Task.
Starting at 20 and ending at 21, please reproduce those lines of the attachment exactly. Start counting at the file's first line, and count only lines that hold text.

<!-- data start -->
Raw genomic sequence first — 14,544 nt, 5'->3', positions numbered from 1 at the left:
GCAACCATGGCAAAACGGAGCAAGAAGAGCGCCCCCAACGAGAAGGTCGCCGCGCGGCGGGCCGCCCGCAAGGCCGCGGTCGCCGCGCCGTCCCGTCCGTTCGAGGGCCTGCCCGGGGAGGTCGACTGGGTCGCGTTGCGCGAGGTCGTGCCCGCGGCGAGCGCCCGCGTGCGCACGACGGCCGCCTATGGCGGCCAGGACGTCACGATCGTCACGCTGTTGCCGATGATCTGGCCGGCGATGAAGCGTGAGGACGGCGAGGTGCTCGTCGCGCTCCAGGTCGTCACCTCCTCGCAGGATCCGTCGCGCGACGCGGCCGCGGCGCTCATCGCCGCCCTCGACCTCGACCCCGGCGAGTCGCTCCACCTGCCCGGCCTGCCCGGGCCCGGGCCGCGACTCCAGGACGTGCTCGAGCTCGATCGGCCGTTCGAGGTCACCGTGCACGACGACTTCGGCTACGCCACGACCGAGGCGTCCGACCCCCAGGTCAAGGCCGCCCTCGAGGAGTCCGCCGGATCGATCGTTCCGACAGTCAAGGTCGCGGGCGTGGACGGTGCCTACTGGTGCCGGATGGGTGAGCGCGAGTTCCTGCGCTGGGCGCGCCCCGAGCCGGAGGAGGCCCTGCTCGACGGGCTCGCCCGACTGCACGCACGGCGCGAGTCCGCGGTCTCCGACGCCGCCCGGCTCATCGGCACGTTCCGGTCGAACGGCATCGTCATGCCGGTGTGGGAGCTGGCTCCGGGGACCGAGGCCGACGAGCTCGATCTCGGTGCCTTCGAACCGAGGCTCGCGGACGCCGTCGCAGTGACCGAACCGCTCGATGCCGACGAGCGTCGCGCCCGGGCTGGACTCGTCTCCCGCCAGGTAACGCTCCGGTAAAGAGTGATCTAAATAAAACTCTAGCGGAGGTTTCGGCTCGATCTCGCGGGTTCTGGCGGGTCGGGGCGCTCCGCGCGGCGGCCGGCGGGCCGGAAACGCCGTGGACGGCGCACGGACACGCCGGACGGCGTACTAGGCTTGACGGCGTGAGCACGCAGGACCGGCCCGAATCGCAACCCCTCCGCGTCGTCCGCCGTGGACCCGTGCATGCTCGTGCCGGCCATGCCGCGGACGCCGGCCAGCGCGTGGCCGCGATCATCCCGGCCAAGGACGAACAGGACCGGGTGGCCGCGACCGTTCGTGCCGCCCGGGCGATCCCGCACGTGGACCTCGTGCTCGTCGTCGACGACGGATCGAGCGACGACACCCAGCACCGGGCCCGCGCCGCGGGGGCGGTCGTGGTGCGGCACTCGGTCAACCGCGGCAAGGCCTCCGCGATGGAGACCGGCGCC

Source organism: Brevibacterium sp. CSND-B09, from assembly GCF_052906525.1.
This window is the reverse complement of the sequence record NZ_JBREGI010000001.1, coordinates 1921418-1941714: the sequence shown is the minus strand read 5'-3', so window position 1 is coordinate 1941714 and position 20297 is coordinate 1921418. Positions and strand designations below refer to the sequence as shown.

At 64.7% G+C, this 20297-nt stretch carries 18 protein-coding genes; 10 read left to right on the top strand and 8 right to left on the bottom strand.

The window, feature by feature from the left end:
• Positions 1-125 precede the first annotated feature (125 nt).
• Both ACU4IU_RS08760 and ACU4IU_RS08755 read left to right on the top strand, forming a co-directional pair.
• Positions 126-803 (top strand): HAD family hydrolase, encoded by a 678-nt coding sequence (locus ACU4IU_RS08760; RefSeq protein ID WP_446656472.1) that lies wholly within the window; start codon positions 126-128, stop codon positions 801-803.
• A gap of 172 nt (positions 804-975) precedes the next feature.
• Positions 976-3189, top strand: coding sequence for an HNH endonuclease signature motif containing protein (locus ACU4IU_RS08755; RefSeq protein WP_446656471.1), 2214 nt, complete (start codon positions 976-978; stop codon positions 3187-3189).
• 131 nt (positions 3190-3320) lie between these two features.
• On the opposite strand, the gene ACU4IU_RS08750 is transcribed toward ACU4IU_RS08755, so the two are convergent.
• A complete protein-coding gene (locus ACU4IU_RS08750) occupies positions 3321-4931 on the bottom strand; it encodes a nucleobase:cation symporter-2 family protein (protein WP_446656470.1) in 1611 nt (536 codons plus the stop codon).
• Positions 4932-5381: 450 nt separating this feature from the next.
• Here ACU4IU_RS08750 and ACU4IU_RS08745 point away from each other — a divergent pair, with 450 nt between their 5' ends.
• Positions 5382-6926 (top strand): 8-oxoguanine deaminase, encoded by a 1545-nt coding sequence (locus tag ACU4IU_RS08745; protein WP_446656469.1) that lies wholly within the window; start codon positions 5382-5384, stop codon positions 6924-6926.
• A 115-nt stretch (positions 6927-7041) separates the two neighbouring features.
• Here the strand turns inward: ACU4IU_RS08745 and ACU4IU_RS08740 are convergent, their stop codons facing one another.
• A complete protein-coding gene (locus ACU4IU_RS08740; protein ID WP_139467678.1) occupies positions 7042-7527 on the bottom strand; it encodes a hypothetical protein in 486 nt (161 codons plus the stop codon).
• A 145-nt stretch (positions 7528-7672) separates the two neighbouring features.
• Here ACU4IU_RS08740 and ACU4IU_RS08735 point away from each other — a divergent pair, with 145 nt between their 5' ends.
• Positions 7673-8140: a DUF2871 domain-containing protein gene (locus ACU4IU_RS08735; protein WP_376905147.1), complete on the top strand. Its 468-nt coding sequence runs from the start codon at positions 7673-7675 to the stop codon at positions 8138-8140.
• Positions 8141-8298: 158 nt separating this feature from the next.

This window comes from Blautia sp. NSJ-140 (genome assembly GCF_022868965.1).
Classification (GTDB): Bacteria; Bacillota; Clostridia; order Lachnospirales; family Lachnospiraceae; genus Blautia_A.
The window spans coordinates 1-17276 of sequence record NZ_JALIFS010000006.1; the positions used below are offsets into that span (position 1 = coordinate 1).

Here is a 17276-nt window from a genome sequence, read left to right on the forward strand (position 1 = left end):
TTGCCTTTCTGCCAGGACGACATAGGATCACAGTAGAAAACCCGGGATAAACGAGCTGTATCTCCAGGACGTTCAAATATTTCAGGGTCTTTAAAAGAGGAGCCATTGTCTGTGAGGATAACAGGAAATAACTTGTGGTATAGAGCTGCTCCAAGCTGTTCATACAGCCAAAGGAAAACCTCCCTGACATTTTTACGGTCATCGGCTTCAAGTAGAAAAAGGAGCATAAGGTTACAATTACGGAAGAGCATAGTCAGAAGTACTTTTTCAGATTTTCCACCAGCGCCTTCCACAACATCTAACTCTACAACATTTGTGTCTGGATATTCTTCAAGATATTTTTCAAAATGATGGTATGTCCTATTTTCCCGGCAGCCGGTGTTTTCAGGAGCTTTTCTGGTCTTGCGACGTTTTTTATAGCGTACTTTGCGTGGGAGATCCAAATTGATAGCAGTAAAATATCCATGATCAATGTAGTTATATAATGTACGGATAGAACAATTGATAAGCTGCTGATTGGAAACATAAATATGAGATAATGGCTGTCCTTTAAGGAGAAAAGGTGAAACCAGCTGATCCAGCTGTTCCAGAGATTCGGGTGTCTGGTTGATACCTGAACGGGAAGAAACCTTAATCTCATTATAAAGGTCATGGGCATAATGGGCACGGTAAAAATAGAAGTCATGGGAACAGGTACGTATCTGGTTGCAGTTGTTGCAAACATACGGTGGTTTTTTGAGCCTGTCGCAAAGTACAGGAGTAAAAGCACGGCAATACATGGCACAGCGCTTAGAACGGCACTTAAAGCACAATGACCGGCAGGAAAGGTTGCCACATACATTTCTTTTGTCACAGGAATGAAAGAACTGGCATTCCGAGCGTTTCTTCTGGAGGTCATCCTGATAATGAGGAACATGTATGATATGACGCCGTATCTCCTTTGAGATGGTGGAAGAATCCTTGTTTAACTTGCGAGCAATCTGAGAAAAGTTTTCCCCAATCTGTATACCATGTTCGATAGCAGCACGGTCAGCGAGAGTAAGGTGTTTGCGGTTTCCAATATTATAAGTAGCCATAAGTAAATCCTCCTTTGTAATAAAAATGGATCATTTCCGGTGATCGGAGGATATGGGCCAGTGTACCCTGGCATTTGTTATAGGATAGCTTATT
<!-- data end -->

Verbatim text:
• A complete protein-coding gene (locus ACU4IU_RS08740; protein ID WP_139467678.1) occupies positions 7042-7527 on the bottom strand; it encodes a hypothetical protein in 486 nt (161 codons plus the stop codon).
• A 145-nt stretch (positions 7528-7672) separates the two neighbouring features.